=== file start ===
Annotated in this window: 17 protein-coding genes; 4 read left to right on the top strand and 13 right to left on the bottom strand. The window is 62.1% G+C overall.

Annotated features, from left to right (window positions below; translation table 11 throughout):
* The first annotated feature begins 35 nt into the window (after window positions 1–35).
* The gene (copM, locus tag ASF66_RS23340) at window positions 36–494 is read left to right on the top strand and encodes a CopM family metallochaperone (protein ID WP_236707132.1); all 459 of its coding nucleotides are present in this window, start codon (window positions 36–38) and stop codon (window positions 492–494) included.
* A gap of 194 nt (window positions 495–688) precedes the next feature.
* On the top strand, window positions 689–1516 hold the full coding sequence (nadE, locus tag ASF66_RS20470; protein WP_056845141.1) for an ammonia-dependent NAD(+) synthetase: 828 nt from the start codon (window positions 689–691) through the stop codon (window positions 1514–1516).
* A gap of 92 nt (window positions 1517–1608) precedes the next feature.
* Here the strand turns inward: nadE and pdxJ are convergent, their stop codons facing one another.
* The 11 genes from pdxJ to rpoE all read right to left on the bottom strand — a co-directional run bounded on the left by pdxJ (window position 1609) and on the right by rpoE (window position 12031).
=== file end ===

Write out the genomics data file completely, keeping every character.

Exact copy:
Annotated in this window: 17 protein-coding genes; 4 read left to right on the top strand and 13 right to left on the bottom strand. The window is 62.1% G+C overall.

Annotated features, from left to right (window positions below; translation table 11 throughout):
* The first annotated feature begins 35 nt into the window (after window positions 1–35).
* The gene (copM, locus tag ASF66_RS23340) at window positions 36–494 is read left to right on the top strand and encodes a CopM family metallochaperone (protein ID WP_236707132.1); all 459 of its coding nucleotides are present in this window, start codon (window positions 36–38) and stop codon (window positions 492–494) included.
* A gap of 194 nt (window positions 495–688) precedes the next feature.
* On the top strand, window positions 689–1516 hold the full coding sequence (nadE, locus tag ASF66_RS20470; protein WP_056845141.1) for an ammonia-dependent NAD(+) synthetase: 828 nt from the start codon (window positions 689–691) through the stop codon (window positions 1514–1516).
* A gap of 92 nt (window positions 1517–1608) precedes the next feature.
* Here the strand turns inward: nadE and pdxJ are convergent, their stop codons facing one another.
* The 11 genes from pdxJ to rpoE all read right to left on the bottom strand — a co-directional run bounded on the left by pdxJ (window position 1609) and on the right by rpoE (window position 12031).